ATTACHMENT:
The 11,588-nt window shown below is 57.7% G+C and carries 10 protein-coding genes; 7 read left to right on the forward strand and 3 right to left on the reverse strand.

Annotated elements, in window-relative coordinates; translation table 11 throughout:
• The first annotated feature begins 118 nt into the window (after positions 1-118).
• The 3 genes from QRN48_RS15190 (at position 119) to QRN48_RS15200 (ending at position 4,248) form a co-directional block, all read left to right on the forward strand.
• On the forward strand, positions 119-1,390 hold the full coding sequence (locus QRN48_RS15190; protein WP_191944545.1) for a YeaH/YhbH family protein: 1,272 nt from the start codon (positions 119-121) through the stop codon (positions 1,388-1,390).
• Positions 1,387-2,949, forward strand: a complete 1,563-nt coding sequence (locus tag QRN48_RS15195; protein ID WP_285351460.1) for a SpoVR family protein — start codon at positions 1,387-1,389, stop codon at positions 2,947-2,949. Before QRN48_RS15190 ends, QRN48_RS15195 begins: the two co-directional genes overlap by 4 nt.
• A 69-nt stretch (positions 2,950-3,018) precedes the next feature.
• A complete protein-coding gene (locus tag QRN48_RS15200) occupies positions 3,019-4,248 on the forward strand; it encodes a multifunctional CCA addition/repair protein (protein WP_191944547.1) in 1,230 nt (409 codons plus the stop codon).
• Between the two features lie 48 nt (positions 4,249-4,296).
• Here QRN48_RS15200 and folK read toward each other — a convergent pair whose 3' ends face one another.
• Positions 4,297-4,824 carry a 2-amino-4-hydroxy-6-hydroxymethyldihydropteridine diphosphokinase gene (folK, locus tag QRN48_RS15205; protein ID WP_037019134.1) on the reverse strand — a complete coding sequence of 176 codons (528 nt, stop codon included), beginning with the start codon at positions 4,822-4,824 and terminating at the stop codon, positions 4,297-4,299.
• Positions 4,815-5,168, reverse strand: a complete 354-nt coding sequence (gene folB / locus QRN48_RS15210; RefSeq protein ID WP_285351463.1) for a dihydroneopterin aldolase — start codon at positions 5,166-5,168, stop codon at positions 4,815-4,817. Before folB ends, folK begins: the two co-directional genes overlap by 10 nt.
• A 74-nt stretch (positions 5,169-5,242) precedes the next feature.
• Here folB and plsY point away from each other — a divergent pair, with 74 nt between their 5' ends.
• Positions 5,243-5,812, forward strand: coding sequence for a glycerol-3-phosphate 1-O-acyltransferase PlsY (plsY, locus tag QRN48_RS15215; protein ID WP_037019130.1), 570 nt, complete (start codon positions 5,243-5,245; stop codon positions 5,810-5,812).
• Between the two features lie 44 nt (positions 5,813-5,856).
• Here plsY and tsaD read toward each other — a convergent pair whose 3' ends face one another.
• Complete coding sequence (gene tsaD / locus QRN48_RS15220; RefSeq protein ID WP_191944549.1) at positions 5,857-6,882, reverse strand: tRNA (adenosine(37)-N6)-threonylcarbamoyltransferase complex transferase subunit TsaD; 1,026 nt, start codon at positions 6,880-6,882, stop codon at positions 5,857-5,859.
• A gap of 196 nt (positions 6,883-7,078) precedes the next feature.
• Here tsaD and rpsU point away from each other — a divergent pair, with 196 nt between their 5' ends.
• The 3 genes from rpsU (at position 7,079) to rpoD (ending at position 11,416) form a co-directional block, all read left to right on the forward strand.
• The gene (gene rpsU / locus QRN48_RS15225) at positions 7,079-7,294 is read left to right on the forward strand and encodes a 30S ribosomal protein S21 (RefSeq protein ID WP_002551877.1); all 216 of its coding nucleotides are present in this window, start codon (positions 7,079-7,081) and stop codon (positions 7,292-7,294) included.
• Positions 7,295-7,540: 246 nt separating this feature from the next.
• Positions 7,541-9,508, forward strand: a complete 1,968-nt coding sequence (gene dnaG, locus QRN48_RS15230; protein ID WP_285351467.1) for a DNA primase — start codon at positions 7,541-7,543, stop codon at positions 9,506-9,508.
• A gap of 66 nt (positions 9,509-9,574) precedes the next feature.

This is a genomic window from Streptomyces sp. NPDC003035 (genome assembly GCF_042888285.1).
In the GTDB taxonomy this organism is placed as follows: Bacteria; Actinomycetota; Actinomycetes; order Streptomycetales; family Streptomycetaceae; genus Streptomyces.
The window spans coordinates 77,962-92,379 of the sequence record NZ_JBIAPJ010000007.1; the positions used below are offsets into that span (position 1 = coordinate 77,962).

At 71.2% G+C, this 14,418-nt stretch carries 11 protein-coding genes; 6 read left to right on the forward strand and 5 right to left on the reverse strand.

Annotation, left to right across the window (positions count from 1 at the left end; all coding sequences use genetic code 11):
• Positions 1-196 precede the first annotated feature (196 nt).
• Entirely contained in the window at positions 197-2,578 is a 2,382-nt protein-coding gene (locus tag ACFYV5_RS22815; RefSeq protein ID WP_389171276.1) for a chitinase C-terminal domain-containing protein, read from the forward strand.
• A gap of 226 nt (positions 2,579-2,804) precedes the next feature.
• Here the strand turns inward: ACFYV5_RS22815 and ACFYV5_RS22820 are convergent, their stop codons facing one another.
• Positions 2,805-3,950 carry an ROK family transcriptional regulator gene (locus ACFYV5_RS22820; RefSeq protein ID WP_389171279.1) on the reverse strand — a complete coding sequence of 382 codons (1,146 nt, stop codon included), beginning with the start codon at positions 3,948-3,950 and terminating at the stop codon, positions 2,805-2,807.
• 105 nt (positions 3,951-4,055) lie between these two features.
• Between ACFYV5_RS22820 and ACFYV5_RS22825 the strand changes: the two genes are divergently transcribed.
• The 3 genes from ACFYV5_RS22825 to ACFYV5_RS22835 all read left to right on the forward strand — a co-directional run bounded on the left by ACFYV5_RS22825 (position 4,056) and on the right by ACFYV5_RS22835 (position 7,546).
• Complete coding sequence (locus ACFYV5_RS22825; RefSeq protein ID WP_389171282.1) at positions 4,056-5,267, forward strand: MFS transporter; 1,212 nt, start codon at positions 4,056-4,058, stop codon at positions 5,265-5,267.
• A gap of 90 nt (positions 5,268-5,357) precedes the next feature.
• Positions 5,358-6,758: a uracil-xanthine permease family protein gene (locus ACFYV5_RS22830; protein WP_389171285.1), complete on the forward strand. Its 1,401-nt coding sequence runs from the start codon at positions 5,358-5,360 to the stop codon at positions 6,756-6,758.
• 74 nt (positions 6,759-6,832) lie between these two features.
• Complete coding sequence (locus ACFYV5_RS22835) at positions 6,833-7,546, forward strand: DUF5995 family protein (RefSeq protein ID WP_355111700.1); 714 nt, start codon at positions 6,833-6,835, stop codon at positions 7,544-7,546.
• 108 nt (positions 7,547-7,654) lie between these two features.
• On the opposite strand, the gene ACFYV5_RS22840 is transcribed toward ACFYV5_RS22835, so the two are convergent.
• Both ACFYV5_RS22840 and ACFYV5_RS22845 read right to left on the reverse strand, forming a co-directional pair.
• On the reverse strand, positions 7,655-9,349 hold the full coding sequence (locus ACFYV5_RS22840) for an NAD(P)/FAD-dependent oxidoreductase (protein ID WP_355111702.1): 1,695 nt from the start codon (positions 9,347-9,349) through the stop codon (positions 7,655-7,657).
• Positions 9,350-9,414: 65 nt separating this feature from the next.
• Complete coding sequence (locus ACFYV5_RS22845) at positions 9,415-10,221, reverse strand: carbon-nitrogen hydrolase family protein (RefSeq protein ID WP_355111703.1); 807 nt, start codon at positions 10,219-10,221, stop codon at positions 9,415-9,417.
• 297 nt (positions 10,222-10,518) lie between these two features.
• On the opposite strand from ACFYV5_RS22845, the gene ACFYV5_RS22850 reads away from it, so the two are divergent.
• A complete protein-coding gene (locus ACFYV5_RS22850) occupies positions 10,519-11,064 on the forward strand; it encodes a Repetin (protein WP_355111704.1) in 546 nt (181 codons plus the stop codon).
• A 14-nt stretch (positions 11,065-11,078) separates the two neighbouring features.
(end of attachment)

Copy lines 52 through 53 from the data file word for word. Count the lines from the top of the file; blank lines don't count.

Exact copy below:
• A complete protein-coding gene (locus ACFYV5_RS22850) occupies positions 10,519-11,064 on the forward strand; it encodes a Repetin (protein WP_355111704.1) in 546 nt (181 codons plus the stop codon).
• A 14-nt stretch (positions 11,065-11,078) separates the two neighbouring features.